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Ridge: Madrid Bombings Will Strengthen Resolve Against Terrorism - 2004-03-12


A senior U.S. anti-terrorism official says Thursday's bombings in Madrid, Spain, in which nearly 200 people were killed, will only strengthen international resolve to combat terrorism. Secretary of Homeland Security Tom Ridge made his remarks in Thailand during a four-nation trip to East Asia.

Homeland Security Secretary Tom Ridge says that in the global effort to bring terrorists to justice, laws and cultures of individual countries must be respected. But he notes that international cooperation in counter-terrorism is a growing force.

"Terrorism is a global scourge and not a regional one," said Mr. Ridge. "And a global enemy requires a global response."

Mr. Ridge says that since the September 2001 attacks on the United States, an informal coalition of nearly 70 nations has been working together in law enforcement, intelligence gathering, financial asset seizures and transportation and cyber security. As a result, he says more than 3,000 suspected terrorists have been detained in 90 countries.

Mr. Ridge acknowledged that heightened security following the attacks prevented thousands of foreign students from pursuing studies in America. And he acknowledged the problems faced by tourists, scholars, and foreign officials visiting the United States.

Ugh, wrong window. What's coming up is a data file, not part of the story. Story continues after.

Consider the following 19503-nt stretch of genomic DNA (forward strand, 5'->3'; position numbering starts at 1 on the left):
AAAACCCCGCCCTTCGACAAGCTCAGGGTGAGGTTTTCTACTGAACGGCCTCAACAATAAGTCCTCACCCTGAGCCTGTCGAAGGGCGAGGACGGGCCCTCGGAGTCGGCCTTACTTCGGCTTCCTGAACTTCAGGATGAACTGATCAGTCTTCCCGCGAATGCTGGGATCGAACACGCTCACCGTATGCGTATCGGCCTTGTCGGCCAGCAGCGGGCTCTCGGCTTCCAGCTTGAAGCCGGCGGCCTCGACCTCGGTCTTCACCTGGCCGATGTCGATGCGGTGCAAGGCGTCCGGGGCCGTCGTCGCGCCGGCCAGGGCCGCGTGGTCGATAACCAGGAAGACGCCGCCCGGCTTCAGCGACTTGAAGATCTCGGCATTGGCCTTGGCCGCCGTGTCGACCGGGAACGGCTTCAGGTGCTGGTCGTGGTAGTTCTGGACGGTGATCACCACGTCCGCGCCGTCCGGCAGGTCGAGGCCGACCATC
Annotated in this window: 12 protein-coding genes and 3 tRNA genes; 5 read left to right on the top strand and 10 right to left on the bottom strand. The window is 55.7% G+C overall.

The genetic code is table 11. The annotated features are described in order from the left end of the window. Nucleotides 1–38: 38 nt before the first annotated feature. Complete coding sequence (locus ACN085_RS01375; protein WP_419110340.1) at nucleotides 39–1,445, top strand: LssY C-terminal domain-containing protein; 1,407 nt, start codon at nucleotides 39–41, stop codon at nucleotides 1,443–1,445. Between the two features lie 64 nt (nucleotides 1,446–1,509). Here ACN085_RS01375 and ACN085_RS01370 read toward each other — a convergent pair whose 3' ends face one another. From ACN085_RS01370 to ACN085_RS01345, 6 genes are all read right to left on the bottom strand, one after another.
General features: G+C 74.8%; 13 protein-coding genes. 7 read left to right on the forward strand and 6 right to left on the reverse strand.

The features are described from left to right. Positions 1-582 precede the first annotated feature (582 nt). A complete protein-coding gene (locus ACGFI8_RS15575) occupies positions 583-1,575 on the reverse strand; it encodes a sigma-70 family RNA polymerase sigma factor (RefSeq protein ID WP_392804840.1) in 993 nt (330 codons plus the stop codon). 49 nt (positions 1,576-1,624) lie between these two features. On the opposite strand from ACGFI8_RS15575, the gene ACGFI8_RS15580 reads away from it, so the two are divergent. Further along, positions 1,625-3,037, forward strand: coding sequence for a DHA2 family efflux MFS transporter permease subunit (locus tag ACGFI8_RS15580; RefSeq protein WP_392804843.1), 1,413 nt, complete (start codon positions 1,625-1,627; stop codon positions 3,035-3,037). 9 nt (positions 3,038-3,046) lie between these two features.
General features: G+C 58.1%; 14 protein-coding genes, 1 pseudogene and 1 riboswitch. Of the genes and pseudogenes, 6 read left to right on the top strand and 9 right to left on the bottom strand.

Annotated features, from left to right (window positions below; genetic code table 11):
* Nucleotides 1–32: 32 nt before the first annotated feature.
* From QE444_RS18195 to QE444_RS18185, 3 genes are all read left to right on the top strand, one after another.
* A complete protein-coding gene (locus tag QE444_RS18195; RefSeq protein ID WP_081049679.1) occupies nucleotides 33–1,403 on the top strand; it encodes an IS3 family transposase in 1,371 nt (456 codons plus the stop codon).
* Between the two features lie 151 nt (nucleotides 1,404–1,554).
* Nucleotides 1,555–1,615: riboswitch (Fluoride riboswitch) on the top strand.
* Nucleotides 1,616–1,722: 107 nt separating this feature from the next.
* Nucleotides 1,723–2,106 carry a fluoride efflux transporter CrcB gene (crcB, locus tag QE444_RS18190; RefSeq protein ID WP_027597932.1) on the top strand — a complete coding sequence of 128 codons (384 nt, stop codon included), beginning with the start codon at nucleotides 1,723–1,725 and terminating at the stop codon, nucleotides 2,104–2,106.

But he says new procedures are improving visa processing and as a result, visits by foreigners have nearly returned to their levels before the attacks.

Mr. Ridge signed an agreement with Thailand to install a computer system that screens visa applicants in the kingdom for ties to terrorism. He signed a similar agreement in Singapore, the first stop of his tour.

In Indonesia, his second stop, he expressed disappointment over the early release of Muslim cleric Abu Bakar Bashir, who is reportedly the spiritual leader of Jemaah Islamiyah, a regional terrorist network tied to al Qaida.

An Indonesian court convicted Bashir of forging travel documents, but said it found no evidence he was involved in terrorism. Mr. Ridge acknowledged that Bashir's release was consistent with Indonesian law, but says he hopes the cleric will soon be returned to jail.

"His [Bashir] engagement [in JI] is so pervasive that as we continue to gather information about him, coupled with information we already have, there will possibly be some opportunities to apprehend and imprison him again," he said.

The Indonesian government has asked to question in person an alleged senior leader of Jemaah Islamiyah and al Qaida, called Hambali. Although an Indonesian citizen, Hambali has been in U.S. custody since his arrest in Thailand last year. The United States has yet to grant Indonesia's request to interview him.

After Thailand, Mr. Ridge is planning to visit South Korea, the fourth stop on his trip to Asia.

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